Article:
What must we suppose the laws concerning those good subjects to have been, of which this is a relaxation ? I know well that there is a cant language current, about the difference between an exclusion from employments, even to the most rigorous extent, and an exclusion from the natural benefits arising from a man's own industry. I allow, that, under some circumstances, the difference is very material in point of justice, and that there are considerations which may render it advisable for a wise government to keep the leading parts of every branch of civil and military administration in hands of the best trust; but a total exclusion from the commonwealth is a very different thing. When a government subsists (as governments formerly did) on an estate of its own, with but few and inconsiderable revenues drawn from the subject, then the few officers which existed in such establishments were naturally at the disposal of that government, which paid the salaries out of its own coffers : there an exclusive preference could hardly merit the name of proscription. Almost the whole produce of a man's industry at that time remained in his own purse to maintain his family. But times alter, and the whole estate of government is from private contribution.

When a very great portion of the labor of individuals goes to the state, and is by the state again refunded to individuals, through the medium of offices, and in this circuitous progress from the private to the public, and from the public again to the private fund, the families from whom the revenue is taken are indemnified, and an equitable balance between the government and the subjcct is established. But if a great body of the people who contribute to this state lottery are excluded from all the prizes, the stopping the circulation with regard to them may be a inost cruel hardship, amounting in effect to being double and treble taxed; and it will be felt as such to the very quick, by all the families, high and low, of those hundreds of thousands who are denied their chance in the returned fruits of their own industry. This is the thing meant by those who look upon the public revenue only as a spoil, and will naturally wish to have as few as possible concerned in the division of the booty. If a state should be so unhappy as to think it cannot subsist without such a barbarous proscription, the persons so proscribed ought to be indemnified by the remission of a large part of their taxes, by an immunity from the offices of public burden, and by an exemption from being pressed into any military or naval service.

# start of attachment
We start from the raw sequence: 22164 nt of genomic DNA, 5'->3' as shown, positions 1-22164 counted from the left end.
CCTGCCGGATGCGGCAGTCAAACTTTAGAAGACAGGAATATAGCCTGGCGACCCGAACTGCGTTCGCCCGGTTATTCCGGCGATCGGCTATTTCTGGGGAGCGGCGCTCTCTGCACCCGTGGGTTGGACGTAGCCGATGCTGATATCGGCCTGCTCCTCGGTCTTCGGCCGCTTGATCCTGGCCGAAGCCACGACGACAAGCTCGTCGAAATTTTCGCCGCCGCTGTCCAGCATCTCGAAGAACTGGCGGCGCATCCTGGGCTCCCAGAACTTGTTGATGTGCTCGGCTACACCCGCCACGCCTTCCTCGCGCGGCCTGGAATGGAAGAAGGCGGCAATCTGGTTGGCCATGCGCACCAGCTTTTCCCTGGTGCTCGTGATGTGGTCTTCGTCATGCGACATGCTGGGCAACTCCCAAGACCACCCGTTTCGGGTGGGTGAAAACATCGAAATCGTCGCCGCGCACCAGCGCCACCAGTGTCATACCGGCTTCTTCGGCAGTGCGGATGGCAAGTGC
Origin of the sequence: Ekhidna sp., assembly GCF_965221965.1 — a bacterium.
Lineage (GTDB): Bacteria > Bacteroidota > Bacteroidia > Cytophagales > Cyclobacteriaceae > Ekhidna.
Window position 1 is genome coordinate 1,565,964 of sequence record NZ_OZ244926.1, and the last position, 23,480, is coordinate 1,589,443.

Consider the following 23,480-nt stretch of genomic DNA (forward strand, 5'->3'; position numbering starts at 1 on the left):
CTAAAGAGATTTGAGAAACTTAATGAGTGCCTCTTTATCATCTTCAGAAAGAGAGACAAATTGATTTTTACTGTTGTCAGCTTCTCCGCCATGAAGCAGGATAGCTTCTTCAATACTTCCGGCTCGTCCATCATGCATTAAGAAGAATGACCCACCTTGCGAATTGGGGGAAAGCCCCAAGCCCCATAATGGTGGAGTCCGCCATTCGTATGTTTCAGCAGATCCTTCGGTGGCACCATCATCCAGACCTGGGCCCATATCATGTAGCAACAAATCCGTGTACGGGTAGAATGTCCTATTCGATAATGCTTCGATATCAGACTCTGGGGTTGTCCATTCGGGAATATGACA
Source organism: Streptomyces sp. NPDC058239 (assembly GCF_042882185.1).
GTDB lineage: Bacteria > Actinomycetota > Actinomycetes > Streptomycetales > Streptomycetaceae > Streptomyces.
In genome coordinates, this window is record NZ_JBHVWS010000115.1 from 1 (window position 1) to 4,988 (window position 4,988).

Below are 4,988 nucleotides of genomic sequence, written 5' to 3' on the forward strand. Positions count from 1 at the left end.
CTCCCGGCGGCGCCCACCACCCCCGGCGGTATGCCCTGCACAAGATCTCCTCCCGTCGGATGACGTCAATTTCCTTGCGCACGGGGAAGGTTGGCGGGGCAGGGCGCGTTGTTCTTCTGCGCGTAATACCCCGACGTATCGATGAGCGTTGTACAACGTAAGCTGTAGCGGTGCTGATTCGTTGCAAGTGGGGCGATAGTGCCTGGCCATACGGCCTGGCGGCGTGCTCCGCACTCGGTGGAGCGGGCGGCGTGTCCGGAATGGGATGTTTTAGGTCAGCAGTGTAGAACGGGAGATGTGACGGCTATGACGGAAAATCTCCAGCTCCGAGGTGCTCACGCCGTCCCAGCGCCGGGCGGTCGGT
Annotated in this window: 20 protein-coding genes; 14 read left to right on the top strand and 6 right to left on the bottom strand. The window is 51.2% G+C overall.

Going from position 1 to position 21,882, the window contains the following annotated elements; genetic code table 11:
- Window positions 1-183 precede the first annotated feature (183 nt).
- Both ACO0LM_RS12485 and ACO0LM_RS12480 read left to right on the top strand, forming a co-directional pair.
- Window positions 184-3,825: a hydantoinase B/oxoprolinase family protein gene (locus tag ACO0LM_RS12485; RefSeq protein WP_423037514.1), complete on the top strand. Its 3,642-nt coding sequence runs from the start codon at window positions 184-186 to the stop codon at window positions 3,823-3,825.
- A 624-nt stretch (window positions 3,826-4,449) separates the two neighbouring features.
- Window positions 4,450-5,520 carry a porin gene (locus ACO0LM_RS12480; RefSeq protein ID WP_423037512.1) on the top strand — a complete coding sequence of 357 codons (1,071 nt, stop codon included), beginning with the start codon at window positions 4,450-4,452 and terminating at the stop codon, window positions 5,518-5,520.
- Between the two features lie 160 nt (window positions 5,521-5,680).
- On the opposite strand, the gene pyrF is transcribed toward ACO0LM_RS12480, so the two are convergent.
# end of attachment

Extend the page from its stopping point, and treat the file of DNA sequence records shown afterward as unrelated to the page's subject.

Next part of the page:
Common sense and common justice dictate this at least, as some sort of compensation to a people for their slavery. How many families are incapable of existing, if the little offices of the revenue and little military commissions are denied them! To deny them at home, and to make the happiness of acquiring some of them somewhere else felony or high treason, is a piece of cruelty, in which, till very lately, I did not suppose this age capable of persisting. Formerly a similarity of religion made a sort of country for a man in some quarter or other. A refugee for religion was a protected character. Now the reception is cold indeed; and therefore, as the asylum abroad is destroyed, the hardship at home is doubled. This hardship is the more intolerable because the professions are shut up. The Church is so of course. Much is to be said on that subject, in regard to them, and to the Protestant Dissenters. But that is a chapter by itself. I am sure I wish well to that Church, and think its ministers among the very best citizens of your country. However, such as it is, a great walk in life is forbidden ground to seventeen hundred thousand of the inhabitants of Ireland. Why are they excluded from the law? Do not they expend money in their suits? Why may not they indemnify themselves, by profiting, in the persons of some, for the losses incurred by others ? Why may not they have persons of confidence, whom they may, if they please, employ in the agency of their affairs ? The exclusion from the law, from grand juries, from sheriffships and under-sheriffships, as well as from freedom in any corporation, may subject them to dreadful hardships, as it may exclude them wholly from all that is beneficial and expose them to all that is mischievous in a trial by jury. This was manifestly within my own observation, for I was three times in Ireland from the year 1760 to the year 1767, where I had sufficient means of information concerning the inhuman proceedings (among which were many cruel murders, besides an infinity of outrages and oppressions unknown before in a civilized age) which prevailed during that period, in consequence of a pre